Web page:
A Libyan princess who grew up in exile has spoken of her horror, deep sadness and anger at the humanitarian catastrophe that has unfolded in the flood-stricken city of Derna.
Princess Alia Al Senussi, part of the royal family ousted by Muammar Qaddafi in 1969, said the irresponsibility of governments and the “anarchic situation of greed and obsession for power” represented an absolute disregard for the dignity of human life in Libya.
The royal said the causes for what unfolded in the eastern Libyan city, where devastating floods killed thousands, dated back to the neglect of the Qaddafi era and had been compounded by the chaos of the current system. She said sadness had now turned to anger at not just the officials but also climate-change deniers. Experts believe climate change made the floods much more likely to happen.
“A friend of mine said that Libya is outside the imagination of the world because the world has left it,” Ms Al Senussi told The National on Tuesday.
“There is no empathy. People that don’t deserve to suffer are suffering the most. And we can say that about a lot of places.”
Her comments came more than a week after floods inundated Derna when two dams broke during a powerful storm. The World Health Organisation said about 4,000 people were killed but organisations on the ground believe the death toll is far higher. Experts have suggested the lack of an evacuation order or warning about Storm Daniel made the outcome far worse, while long-term neglect of the dams has also been blamed.
Ms Al Senussi’s family ruled Libya until the military takeover of the country. She was born in the US, grew up in Egypt and now lives in the UK. Ms Al Senussi, 40, previously spoke of her emotional trips to Libya after Qaddafi was removed from power in 2011 and how the hopes of a young generation desperate for change weighed heavily on her.
“It was a hopeful time,” she said. “But it has deteriorated dramatically since then.”
However, Ms Al Senussi, now a senior figure in the global art world, said she had observed an increasing number of Libyans trying to make their voice heard.
“In the Qaddafi era, people didn’t have freedom to enter the civil service and, despite the anarchy now, there is slightly more space for people to be involved and to volunteer and work. There are also more student initiatives. So there is hope.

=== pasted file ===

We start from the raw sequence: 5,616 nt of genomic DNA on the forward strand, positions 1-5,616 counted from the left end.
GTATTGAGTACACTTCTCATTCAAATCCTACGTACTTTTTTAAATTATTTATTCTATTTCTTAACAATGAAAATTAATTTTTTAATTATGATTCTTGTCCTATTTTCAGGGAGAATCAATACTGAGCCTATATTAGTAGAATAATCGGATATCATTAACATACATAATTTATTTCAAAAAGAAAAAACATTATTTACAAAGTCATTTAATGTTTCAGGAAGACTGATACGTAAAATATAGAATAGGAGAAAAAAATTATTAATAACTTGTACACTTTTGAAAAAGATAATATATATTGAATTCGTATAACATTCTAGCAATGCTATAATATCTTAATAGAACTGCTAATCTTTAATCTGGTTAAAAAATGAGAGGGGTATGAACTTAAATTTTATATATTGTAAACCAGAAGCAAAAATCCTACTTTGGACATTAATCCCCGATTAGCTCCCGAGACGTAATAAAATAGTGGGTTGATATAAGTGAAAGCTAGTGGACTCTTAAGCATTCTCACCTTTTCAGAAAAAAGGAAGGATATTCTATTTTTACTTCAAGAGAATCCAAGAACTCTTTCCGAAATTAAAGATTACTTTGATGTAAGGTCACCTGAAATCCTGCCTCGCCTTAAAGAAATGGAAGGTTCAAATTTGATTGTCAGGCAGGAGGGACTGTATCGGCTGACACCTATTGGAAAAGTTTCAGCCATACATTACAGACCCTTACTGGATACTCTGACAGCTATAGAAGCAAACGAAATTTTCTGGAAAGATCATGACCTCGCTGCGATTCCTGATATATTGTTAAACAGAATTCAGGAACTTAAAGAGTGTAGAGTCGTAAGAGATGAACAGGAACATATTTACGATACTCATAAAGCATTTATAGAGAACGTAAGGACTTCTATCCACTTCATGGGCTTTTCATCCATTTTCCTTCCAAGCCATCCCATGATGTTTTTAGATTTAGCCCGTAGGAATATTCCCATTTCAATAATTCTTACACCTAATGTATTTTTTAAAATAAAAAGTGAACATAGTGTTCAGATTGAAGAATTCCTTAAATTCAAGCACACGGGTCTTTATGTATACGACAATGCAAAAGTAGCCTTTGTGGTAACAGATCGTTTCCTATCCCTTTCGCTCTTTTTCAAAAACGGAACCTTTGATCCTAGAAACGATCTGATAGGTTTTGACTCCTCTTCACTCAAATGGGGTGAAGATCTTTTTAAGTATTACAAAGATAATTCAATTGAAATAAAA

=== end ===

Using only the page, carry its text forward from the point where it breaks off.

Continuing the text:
“We need more Libyans out there doing things and making their voices heard, from the smallest to the largest thing. Having that interaction is important because Libya is so far from the global mentality. We have to wait for this generation to get an education, become involved, grow and mature and become the leaders that we need now."
Ms Al Senussi said she was in Seoul when she heard about the disaster and immediately knew it would be "a horror story”. But another moment of hope took place there in South Korea as she listened to personal stories of people who told of how they came through severe challenges in the past to build a new country. “They were able, somehow, to move forward, so there is hope that places can reverse course.”
Libya has been hit by years of turmoil since Qaddafi was ousted, with rival administrations governing in the east and west of the country.
Protesters in Derna, meanwhile, have called for a swift inquiry into the floods, accountability from leaders, compensation and a quick rebuilding of the city.
Rescuers from the UAE, Egypt, Turkey, Algeria, France, Italy and Spain are all assisting in the recovery effort.
"It is an incredibly dark moment for Libya,” said Ms Al Senussi. “But I’m reminded of a quote from a Lebanese friend after the devastating 2020 blast, who said: ‘We are so tired of being resilient but that’s who we are. We will pick ourselves up and be resilient and hope for a day we can live and thrive and not have to be resilient.’”